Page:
Monday, October 6, 2008

Out of Options, DISH finally pays TiVo $104 Million Judgement

Echostar, the parent of DISH Network has announced that it plans to pay the $104 million to tivo that it owed as a result of a legal dispute.  Tivo won a patent infringement lawsuit against Echostar in 2006, in which the court ruled that the DISH network infringed on Tivo's technology when this company created their DVR. The main discussion was about the patent for a "multimedia time warping system".
After DISH lost the decision, they made a number of appeals, however TiVo won all of them. Even after losing the appeals, DISH continued to say that their software didn't infringe on TiVo's.  DISH even took it to the supreme court, but was denied a certiorari, which is a decision to review the lower courts decision.  Because of this, DISH will now pay the $104 million to TiVo, which was the original amount that the jury ordered after the 2006 decision, plus interest.
DISH has made a workaround on their DVR's which they believe is enough so as they don't violate Tivo's patent.  The decision that was made however, does not effect this new workaround, and there is still an ongoing case on whether the new workaround violates this patent.  DISH must be confident in this new workaround because if they again lose this case, it could have horrible effects for the company, especially after just losing $104 million.  DISH may be forced into licensing agreements with TiVo if they want to keep their DVR's functioning.


Catherine Malcolm said...

It'd be interesting to know exactly what the infringement included. I understand the patent issue, but TiVo and DVR are the only two "time freezing" sources for tv today. It seems a bit monopolistic for TiVo to want to literally own the ability for watcher to freeze and unfreeze live television. Once again, the specifics would be more helpful. As a consumer, I say yes to Echostar.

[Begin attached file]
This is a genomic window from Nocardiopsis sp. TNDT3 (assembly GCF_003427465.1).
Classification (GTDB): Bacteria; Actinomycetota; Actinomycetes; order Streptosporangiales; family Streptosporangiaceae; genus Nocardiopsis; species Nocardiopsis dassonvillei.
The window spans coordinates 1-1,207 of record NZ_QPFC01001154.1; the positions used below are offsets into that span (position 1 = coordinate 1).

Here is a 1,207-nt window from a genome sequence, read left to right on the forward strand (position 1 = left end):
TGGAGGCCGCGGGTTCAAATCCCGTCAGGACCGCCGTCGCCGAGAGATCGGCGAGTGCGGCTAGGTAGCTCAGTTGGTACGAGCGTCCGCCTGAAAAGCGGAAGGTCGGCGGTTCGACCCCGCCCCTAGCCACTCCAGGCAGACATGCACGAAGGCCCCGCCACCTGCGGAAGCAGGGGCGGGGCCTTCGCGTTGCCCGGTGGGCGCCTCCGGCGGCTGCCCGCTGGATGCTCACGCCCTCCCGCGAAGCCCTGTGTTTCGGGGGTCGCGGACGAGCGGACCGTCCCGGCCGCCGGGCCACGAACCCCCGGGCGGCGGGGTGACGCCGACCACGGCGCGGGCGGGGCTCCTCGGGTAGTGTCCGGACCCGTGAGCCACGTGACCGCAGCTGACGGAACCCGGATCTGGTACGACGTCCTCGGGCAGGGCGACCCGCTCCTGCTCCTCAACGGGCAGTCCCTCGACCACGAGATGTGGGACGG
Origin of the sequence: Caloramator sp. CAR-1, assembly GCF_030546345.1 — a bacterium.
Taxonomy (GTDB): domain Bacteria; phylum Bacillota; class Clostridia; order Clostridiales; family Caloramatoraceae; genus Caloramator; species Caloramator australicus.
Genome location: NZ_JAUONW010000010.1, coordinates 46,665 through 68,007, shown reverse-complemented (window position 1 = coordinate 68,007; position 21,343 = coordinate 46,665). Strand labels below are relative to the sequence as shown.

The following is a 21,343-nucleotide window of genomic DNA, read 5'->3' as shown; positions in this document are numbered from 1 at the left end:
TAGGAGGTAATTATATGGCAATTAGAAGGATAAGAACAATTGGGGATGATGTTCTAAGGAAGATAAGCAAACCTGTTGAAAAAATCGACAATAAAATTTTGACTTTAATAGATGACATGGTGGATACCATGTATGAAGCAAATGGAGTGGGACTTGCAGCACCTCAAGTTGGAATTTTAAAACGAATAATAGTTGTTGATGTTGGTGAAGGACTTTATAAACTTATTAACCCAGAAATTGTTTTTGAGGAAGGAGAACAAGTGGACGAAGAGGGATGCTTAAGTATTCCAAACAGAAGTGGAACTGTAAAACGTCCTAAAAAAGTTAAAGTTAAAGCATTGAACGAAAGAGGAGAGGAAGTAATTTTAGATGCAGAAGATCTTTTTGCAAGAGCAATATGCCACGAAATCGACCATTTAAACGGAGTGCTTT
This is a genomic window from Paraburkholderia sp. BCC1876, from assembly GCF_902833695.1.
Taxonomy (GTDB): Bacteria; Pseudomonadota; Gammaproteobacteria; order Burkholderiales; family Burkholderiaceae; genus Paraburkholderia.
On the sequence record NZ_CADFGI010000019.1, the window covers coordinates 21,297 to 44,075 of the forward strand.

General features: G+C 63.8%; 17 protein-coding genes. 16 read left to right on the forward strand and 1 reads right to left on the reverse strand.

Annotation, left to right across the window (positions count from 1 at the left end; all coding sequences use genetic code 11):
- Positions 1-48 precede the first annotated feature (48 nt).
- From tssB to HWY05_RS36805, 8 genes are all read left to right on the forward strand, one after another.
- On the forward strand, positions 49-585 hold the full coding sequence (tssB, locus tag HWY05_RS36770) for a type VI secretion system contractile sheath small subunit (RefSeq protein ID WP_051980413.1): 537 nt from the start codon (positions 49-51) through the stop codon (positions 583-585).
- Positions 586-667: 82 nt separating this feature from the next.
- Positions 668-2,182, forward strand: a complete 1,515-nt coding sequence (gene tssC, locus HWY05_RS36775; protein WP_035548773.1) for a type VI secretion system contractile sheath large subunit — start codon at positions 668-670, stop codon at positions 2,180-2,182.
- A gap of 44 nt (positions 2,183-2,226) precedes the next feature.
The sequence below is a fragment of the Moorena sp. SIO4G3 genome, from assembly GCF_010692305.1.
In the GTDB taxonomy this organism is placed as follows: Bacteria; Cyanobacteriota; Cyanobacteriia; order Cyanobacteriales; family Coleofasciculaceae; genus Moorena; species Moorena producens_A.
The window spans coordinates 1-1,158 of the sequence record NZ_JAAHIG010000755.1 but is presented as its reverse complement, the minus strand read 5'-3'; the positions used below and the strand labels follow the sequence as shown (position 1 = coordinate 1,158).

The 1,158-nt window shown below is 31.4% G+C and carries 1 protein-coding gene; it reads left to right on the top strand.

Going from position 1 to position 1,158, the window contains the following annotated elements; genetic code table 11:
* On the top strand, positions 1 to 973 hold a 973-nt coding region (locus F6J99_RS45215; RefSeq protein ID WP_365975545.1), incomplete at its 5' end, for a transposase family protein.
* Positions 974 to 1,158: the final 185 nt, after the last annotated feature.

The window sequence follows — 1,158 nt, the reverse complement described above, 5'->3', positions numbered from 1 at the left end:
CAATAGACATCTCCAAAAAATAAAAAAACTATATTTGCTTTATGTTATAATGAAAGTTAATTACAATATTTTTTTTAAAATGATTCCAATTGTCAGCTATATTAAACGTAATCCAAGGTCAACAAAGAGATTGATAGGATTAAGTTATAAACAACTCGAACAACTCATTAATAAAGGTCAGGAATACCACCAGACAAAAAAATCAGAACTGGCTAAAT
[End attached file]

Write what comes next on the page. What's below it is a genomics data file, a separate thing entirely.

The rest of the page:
Patrick T said...

I don't think TiVo is upset because of DISH using the same idea to pause, record, and rewind live TV. I think that TiVo thinks that DISH used the same technology found in a TiVo to make its DVR. So... if you are going to reverse engineer something at least make sure you don't get caught.

HAYNE said...

As I understand it, TiVos have been withdrawn from sale a few years ago? I'm not entirely sure. I'm probably wrong.
Disregarding whether or not Echostar violated TiVo's patent, it seems to me (from reading your entry) that TiVo has hopes to be the only DVR and electronic TV programming schedule device out there; an idea I am not really a fan of. I only say this, because the picture of the release of the iPod touch and the consequent explosion of a hundred other touch-screen hand-held devices came to mind.. except I don't think Apple sued anyone for using similar technology.
Sorry this comment is a little ambigeuous. It would've been nice if you included what exactly the debated lawsuit entailed.

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